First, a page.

Interparental conflict, parenting, and childhood depression in a diverse urban population: The role of general cognitive style
Research on the mechanisms by which interparental conflict (IPC) affects child depression suggests that both parenting and children's conflict appraisals play important roles, but few studies have explored the role of general cognitive style or included both parenting and cognitions in the same design. Moreover, the effects of IPC on minority children are not well understood. In this longitudinal study, parenting was examined as a mediator of the relation between increasing IPC and change in depression. General cognitive style was included as a moderator. The combined influence of parenting and cognitions was also explored. A racially and ethnically diverse sample of 88 fifth and sixth graders from two urban schools reported their cognitive style, depressive symptoms, and perceptions of conflict and parenting at two time points separated by one year. Parental warmth/rejection mediated the relation between IPC and depression, and general cognitive style acted as a moderator. Parenting, cognitive style, and IPC did not significantly interact to predict change in depression over time. Findings indicate that both parenting and children's general cognitive style play a role in understanding the impact of increasing IPC on children's well-being. © Springer Science+Business Media, LLC 2008.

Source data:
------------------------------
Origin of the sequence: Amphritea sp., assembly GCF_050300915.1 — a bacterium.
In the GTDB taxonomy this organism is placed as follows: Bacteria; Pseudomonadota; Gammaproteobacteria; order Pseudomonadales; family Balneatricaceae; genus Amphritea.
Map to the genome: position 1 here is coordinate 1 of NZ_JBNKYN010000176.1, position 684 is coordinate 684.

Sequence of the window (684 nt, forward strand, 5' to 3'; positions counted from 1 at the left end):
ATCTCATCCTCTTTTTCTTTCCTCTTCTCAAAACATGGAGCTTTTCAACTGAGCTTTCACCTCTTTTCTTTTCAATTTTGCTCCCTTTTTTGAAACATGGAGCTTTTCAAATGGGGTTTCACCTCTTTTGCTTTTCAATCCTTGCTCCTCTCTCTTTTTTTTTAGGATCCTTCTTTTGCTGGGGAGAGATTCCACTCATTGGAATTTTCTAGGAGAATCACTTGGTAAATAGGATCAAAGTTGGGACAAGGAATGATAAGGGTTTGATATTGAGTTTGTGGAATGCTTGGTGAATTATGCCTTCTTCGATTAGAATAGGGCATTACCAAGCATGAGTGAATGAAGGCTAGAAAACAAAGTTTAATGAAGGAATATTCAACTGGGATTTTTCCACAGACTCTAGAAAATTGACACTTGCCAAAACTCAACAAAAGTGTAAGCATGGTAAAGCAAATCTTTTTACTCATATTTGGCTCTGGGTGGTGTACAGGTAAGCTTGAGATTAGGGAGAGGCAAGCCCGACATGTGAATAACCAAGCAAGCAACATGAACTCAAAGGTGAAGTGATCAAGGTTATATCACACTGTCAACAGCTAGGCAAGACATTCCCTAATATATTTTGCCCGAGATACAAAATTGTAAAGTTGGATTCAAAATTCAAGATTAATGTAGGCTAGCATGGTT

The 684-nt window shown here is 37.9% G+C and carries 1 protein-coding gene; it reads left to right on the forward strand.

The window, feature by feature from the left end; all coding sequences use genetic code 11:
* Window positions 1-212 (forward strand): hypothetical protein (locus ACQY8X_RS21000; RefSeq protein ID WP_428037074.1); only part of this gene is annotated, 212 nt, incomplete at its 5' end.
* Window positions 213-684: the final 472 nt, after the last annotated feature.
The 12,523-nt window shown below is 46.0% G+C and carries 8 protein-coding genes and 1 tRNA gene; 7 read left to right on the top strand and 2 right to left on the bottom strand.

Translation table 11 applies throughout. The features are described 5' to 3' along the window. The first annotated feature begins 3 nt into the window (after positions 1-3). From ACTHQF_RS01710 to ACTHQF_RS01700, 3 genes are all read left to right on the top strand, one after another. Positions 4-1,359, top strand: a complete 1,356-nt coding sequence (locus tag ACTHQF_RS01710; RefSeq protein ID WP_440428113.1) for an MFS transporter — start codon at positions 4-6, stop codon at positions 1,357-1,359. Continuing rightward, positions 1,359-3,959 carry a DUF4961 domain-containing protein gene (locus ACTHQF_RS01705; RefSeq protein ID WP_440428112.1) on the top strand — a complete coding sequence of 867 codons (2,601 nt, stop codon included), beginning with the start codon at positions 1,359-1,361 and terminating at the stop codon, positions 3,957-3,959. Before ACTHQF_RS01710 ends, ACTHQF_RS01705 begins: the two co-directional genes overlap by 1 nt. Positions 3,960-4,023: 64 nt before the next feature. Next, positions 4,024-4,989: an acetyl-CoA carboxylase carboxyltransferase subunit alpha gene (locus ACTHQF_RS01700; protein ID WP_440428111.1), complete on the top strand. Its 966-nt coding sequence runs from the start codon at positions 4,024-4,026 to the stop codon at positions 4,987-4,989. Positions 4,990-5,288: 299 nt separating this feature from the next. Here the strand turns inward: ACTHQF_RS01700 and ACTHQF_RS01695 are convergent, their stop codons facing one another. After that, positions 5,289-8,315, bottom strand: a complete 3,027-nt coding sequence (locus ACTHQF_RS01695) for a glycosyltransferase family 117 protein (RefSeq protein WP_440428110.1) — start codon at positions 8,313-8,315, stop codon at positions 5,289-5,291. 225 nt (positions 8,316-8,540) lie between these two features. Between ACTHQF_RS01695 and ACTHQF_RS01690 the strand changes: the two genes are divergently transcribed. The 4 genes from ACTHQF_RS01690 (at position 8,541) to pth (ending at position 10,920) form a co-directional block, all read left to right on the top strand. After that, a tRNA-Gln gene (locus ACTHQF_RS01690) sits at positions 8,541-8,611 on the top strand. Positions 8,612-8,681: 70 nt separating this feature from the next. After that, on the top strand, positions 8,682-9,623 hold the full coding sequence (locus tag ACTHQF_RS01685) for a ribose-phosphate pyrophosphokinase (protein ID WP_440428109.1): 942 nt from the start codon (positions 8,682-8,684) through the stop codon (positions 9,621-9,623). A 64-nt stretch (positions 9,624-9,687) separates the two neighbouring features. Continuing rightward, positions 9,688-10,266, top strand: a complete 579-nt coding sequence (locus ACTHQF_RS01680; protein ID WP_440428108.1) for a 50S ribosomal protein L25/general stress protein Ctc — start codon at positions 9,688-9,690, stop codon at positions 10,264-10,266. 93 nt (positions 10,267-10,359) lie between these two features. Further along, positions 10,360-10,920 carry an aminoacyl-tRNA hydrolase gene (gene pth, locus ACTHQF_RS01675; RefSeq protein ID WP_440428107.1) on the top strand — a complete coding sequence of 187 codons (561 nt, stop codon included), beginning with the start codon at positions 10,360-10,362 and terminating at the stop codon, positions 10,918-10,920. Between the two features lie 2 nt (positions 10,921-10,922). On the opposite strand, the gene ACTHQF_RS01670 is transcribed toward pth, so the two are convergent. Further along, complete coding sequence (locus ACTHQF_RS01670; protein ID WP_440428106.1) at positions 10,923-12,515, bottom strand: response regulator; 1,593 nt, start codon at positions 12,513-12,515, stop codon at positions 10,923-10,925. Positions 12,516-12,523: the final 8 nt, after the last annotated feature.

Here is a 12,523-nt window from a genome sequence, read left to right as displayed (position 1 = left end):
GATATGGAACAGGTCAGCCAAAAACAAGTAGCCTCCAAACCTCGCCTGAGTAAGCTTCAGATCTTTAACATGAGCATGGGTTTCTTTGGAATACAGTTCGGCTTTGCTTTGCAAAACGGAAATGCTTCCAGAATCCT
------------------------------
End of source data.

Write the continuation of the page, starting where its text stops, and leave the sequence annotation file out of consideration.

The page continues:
Journal of Youth and Adolescence
O'Donnell, Ellen H.; Moreau, Melissa; Cardemil, Esteban V.; and Pollastri, Alisha, "Interparental conflict, parenting, and childhood depression in a diverse urban population: The role of general cognitive style" (2010). Psychology. 237.